The Odessa State Literary Museum is currently paying homage to Jewish writer Isaac Babel in an exhibit that will be on display until January.
Babel, who was born in Odessa in 1894, lived in the city when it was a cosmopolitan center for Jewish art, literature and politics. The excitement of this era is reflected in the museum itself, which has been exquisitely restored to remind visitors of the city’s past glory.
The Babel exhibit includes illustrations from some of Babel’s works, photos, postcards, books from his childhood and information about his life.
Famous as a Russian stylist as well as a Jewish writer, Babel is best known for two collections of short stories, “Red Cavalry” and “Odessa Tales.” He also wrote two plays, “The Sunset” and “Maria.”
Besides his writings about Odessa’s Jews, who “bubble like cheap red wine,” Babel wrote about the gangsters, prostitutes and beggars who gathered at the city’s seaport.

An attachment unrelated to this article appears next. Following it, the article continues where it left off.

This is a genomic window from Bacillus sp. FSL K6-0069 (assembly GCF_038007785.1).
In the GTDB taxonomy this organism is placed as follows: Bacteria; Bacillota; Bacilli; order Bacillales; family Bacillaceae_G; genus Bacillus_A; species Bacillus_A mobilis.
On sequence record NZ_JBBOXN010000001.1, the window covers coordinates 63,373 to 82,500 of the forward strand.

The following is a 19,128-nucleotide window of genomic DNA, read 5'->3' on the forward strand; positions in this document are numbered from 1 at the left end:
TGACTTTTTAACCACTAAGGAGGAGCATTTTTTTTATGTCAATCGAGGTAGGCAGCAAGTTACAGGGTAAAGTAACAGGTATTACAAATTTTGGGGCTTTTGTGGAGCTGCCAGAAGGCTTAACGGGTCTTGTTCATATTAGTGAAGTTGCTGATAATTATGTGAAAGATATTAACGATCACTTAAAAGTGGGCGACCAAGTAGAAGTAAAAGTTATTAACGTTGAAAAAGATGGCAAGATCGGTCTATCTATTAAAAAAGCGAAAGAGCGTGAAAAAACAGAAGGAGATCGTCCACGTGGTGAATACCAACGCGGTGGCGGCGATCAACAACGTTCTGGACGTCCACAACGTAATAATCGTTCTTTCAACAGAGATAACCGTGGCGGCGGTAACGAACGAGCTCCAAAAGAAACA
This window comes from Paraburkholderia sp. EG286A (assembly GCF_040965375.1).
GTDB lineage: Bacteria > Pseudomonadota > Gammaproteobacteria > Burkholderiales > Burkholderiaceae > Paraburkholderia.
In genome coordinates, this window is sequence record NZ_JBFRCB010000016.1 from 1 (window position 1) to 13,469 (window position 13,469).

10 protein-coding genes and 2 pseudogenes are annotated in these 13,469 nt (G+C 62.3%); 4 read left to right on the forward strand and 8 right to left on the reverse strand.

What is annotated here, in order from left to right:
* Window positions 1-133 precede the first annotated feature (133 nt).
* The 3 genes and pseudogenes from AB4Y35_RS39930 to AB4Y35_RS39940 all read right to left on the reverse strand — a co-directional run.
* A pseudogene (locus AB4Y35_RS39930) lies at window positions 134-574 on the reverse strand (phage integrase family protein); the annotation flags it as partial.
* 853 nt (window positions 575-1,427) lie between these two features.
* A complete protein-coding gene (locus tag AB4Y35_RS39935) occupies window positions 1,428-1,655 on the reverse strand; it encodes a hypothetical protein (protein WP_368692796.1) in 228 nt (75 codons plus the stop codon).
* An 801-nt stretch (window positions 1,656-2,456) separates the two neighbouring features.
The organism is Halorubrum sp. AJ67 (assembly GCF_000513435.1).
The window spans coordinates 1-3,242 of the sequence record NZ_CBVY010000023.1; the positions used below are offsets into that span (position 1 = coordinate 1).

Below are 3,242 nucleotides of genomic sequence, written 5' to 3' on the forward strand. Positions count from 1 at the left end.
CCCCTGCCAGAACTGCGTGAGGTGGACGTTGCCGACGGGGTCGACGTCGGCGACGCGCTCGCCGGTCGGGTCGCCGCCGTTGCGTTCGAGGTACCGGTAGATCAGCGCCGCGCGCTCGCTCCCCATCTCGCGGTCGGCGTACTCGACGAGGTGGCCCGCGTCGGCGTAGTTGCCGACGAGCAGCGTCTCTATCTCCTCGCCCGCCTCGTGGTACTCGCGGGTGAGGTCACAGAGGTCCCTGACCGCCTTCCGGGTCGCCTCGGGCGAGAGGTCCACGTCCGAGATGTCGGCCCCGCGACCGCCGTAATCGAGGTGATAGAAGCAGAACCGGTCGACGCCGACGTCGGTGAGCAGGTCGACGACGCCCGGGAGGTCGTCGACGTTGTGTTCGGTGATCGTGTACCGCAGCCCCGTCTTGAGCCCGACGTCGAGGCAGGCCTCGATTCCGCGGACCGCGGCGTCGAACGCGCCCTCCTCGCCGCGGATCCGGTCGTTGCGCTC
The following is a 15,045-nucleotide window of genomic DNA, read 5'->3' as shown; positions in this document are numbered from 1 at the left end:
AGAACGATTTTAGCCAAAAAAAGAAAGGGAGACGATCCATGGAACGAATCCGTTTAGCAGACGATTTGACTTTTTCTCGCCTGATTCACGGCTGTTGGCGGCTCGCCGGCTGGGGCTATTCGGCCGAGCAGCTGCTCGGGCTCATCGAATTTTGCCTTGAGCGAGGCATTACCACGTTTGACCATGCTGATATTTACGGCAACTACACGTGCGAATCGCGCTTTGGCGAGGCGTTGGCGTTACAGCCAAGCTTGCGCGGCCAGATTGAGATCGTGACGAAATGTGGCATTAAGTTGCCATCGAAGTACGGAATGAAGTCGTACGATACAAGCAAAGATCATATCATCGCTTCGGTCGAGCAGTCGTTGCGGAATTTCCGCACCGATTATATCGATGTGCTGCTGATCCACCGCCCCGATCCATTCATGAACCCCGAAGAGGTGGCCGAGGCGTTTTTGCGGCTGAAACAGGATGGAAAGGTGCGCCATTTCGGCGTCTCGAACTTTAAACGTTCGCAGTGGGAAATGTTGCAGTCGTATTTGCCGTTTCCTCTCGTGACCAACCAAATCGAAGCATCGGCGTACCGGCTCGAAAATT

In addition to the Babel exhibit, the museum is also presenting, through Oct. 1, a display of Jewish artifacts from Odessa and from Baltimore, its sister city. The display includes ritual objects for the Jewish home, such as a mezuzah, a Torah and a shofar.
Until perestroika — the so-called “restructuring” of Soviet priorities — and then Ukrainian independence, some of these displays would have been forbidden, said Anna Misjuk, a museum staff member.
“So many rich pages of Odessa’s cultural life were closed,” she said, adding that the changing times present vast new opportunities for research and exhibitions on the city’s Jewish literary past.
Visitors are recommended to stroll through the permanent exhibit, which presents photos, books and fragments of writers’ lives with imaginative, three-dimensional displays echoing the changing literary styles.
Close observation reveals the occasional references to some of Odessa’s most famous Jewish writers. Besides Babel, it was also home at one time to Asher Hirsch Ginsberg, known as Ahad Ha’am; Chaim Nachman Bialik; Shalom Jacob Abramowitsch, who wrote under the pen-name Mendele Mokher Seforim; and revisionist Zionist leader Vladimir Jabotinsky. Besides engaging in his political work, Jabotinsky was also a prolific fiction writer, both in Hebrew and in Russian.